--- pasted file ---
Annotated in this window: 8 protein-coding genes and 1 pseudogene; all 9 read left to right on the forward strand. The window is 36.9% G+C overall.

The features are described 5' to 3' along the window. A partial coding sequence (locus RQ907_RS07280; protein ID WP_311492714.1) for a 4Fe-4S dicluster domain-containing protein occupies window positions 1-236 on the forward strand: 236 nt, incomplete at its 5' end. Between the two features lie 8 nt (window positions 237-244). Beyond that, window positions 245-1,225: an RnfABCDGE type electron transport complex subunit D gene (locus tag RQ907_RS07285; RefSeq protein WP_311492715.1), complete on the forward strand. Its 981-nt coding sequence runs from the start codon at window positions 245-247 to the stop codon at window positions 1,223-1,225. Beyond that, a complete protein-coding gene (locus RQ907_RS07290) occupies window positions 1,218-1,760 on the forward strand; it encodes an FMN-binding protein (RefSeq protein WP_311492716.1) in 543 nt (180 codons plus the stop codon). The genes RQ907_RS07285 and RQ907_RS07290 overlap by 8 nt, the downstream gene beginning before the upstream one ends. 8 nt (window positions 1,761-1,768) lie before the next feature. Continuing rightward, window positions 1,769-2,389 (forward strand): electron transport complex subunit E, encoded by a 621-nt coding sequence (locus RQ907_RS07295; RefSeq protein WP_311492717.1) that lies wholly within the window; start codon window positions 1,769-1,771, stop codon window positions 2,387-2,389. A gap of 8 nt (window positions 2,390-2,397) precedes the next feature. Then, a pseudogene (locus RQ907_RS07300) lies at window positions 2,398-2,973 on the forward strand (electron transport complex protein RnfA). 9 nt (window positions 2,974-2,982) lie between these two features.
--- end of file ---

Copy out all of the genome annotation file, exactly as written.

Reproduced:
Annotated in this window: 8 protein-coding genes and 1 pseudogene; all 9 read left to right on the forward strand. The window is 36.9% G+C overall.

The features are described 5' to 3' along the window. A partial coding sequence (locus RQ907_RS07280; protein ID WP_311492714.1) for a 4Fe-4S dicluster domain-containing protein occupies window positions 1-236 on the forward strand: 236 nt, incomplete at its 5' end. Between the two features lie 8 nt (window positions 237-244). Beyond that, window positions 245-1,225: an RnfABCDGE type electron transport complex subunit D gene (locus tag RQ907_RS07285; RefSeq protein WP_311492715.1), complete on the forward strand. Its 981-nt coding sequence runs from the start codon at window positions 245-247 to the stop codon at window positions 1,223-1,225. Beyond that, a complete protein-coding gene (locus RQ907_RS07290) occupies window positions 1,218-1,760 on the forward strand; it encodes an FMN-binding protein (RefSeq protein WP_311492716.1) in 543 nt (180 codons plus the stop codon). The genes RQ907_RS07285 and RQ907_RS07290 overlap by 8 nt, the downstream gene beginning before the upstream one ends. 8 nt (window positions 1,761-1,768) lie before the next feature. Continuing rightward, window positions 1,769-2,389 (forward strand): electron transport complex subunit E, encoded by a 621-nt coding sequence (locus RQ907_RS07295; RefSeq protein WP_311492717.1) that lies wholly within the window; start codon window positions 1,769-1,771, stop codon window positions 2,387-2,389. A gap of 8 nt (window positions 2,390-2,397) precedes the next feature. Then, a pseudogene (locus RQ907_RS07300) lies at window positions 2,398-2,973 on the forward strand (electron transport complex protein RnfA). 9 nt (window positions 2,974-2,982) lie between these two features.